NASA tracking Tropical Storm Oho, south of Hawaii
NASA's RapidScat instrument that flies aboard the International Space Station saw that newly formed Central Pacific Ocean Tropical Storm Oho's strongest side was east of its center. By October 5, NOAA's GOES satellite saw a more circular, more uniform circulation.
Tropical Storm Oho formed at 5 a.m. HST/11 am EDT/1500 UTC on October 3, 2015. At that time the center of tropical storm oho was located near latitude 14.2 north and longitude 154.6 west, about 340 miles (545 km) south-southeast of South Point Hawaii.
On Oct. 4 at 0300 UTC (Oct. 3 at 11 p.m. EDT) RapidScat saw Oho's strongest winds were near 21 meters per second (46.9 mph/75.6 kph) on the storm's southeastern side. Tropical storm force winds extended outward up to 115 miles (185 km) from the center.
On Monday, October 6 at 5 a.m. HST/11 a.m. EDT/1500 UTC the center of Tropical Storm Oho was located near latitude 14.1 north and longitude 154.6 west. Tropical Storm Oho is located about 390 miles south of Hilo, Hawaii. NOAA's GOES-West satellite captured an infrared image of the rounded tropical storm south of Hawaii. Oho appeared to be better organized than on the previous day.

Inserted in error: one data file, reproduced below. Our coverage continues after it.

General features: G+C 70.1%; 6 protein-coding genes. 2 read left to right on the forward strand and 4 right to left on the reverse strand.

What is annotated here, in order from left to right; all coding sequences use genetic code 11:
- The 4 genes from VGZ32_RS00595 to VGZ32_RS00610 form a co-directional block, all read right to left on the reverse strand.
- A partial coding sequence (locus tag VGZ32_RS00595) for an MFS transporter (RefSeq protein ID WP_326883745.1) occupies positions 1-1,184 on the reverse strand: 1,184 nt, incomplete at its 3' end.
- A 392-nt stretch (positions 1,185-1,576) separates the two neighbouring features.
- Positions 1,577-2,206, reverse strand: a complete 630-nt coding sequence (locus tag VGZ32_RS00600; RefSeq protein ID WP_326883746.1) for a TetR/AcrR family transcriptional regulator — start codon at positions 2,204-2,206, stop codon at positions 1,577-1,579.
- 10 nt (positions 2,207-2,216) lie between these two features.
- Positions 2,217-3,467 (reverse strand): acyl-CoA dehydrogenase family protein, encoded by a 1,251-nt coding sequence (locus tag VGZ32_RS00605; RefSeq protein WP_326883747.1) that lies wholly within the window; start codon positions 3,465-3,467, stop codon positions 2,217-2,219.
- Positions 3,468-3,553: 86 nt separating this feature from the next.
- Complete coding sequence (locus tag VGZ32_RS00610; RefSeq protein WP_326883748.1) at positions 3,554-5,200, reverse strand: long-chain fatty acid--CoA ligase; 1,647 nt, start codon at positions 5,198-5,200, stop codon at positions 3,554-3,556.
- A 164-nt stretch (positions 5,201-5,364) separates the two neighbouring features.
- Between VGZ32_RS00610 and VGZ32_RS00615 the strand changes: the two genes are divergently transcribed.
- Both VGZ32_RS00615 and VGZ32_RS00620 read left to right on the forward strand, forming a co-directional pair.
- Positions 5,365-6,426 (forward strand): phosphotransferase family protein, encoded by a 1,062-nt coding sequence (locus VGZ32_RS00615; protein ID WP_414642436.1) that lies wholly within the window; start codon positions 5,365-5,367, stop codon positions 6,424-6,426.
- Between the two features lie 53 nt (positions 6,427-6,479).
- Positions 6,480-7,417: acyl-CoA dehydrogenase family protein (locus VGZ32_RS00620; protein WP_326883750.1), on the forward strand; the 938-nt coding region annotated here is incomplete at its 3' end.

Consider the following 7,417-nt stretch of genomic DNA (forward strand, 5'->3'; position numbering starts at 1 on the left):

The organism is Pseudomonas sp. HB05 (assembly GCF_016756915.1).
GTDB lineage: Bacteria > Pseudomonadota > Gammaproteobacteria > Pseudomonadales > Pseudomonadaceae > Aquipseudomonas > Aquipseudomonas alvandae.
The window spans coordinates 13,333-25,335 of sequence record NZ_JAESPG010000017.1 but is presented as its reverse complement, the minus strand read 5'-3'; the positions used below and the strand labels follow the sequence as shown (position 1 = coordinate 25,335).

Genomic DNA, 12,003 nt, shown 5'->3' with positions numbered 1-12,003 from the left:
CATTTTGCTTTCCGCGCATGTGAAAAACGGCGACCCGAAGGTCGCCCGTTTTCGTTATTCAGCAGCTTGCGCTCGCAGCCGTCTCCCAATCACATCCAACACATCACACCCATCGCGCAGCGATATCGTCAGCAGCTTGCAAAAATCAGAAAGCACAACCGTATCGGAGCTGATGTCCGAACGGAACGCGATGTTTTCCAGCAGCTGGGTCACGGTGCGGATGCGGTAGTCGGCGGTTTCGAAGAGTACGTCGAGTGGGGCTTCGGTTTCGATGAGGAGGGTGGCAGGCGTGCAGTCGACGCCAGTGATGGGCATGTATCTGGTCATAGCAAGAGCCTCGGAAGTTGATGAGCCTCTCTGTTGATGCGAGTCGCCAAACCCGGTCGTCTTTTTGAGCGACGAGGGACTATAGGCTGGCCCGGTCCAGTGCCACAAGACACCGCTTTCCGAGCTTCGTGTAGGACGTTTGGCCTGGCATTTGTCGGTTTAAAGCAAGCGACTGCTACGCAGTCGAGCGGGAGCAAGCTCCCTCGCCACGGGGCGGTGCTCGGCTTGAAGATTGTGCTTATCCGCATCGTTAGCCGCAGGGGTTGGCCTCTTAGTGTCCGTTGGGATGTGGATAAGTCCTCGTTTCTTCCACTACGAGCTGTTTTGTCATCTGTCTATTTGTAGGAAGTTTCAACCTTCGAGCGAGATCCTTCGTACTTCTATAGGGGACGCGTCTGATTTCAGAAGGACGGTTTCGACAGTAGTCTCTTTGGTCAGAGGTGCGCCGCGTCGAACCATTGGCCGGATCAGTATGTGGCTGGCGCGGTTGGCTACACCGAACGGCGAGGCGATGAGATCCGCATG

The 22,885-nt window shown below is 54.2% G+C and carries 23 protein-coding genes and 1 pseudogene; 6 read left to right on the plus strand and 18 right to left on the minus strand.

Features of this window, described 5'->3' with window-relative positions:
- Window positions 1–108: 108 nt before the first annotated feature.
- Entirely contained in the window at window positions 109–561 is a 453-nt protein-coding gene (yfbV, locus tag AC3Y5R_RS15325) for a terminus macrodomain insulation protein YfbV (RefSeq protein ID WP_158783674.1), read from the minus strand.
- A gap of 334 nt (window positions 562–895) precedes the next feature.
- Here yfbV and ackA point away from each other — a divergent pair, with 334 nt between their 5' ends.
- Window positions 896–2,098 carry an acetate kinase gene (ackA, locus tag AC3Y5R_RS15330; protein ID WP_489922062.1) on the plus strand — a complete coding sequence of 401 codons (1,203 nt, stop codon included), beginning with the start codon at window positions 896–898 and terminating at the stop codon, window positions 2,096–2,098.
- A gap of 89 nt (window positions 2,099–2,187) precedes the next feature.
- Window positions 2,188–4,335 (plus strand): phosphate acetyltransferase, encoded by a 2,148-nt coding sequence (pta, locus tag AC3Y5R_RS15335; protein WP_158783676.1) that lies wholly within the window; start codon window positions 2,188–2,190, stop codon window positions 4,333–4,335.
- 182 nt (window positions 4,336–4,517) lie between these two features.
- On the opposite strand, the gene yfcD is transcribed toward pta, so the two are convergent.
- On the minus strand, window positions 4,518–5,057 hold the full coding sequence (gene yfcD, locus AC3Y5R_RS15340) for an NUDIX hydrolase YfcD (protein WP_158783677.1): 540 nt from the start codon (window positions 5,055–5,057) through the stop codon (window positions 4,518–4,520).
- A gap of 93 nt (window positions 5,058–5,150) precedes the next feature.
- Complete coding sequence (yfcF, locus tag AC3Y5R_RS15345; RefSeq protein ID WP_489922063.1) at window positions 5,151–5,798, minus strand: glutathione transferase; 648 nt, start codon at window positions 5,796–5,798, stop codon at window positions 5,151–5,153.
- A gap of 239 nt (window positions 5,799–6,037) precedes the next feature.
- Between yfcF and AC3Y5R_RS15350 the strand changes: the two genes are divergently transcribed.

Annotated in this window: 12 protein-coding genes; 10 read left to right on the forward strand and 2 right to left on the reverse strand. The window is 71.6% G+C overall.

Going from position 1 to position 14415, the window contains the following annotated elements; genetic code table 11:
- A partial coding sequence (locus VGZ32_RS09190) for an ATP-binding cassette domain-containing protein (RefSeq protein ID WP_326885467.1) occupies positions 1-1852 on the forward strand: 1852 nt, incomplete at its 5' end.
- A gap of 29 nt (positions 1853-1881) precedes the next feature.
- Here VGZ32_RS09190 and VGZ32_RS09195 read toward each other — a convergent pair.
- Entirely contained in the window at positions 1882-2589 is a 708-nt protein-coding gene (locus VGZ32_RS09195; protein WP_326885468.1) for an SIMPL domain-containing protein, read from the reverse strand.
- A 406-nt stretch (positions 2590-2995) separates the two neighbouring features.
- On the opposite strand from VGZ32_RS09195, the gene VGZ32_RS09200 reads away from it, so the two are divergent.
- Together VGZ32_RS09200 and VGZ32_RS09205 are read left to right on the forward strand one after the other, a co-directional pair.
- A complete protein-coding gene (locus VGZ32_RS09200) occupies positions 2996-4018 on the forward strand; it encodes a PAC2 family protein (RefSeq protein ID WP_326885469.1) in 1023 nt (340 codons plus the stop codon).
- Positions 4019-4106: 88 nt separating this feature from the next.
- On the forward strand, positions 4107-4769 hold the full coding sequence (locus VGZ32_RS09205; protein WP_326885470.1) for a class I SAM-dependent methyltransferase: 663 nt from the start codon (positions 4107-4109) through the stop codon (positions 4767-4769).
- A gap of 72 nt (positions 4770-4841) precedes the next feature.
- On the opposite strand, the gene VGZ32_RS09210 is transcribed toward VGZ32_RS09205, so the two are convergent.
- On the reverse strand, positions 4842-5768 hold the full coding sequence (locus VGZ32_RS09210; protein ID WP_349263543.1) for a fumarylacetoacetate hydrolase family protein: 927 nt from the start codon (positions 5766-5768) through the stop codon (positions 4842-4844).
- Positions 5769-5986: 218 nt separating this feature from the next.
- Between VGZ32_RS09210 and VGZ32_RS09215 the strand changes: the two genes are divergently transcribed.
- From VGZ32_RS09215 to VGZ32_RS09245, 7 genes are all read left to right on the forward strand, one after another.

Oho was moving slowly toward the north-northeast near 2 mph (4 kph) but it is expected to turn toward the northeast later in the day. Maximum sustained winds were near 50 mph (85 kph) with higher gusts. NOAA's Central Pacific Hurricane Center expects gradual intensification through Tuesday night, October 6. The estimated minimum central pressure is 989 millibars.
CPHC expects Oho to move to the northeast and away from Hawaii. The CPHC long-term forecast takes the system toward the northwestern U.S. as a depression by Saturday, October 10.
To the east of Oho lies another low pressure area located about 815 miles southeast of Hilo, Hawaii. Satellite data has shown that showers and thunderstorms associated with that area of low pressure are have decreased. Environmental conditions are becoming less conducive for significant development over the next two days as it moves slowly north.
Provided by NASA's Goddard Space Flight Center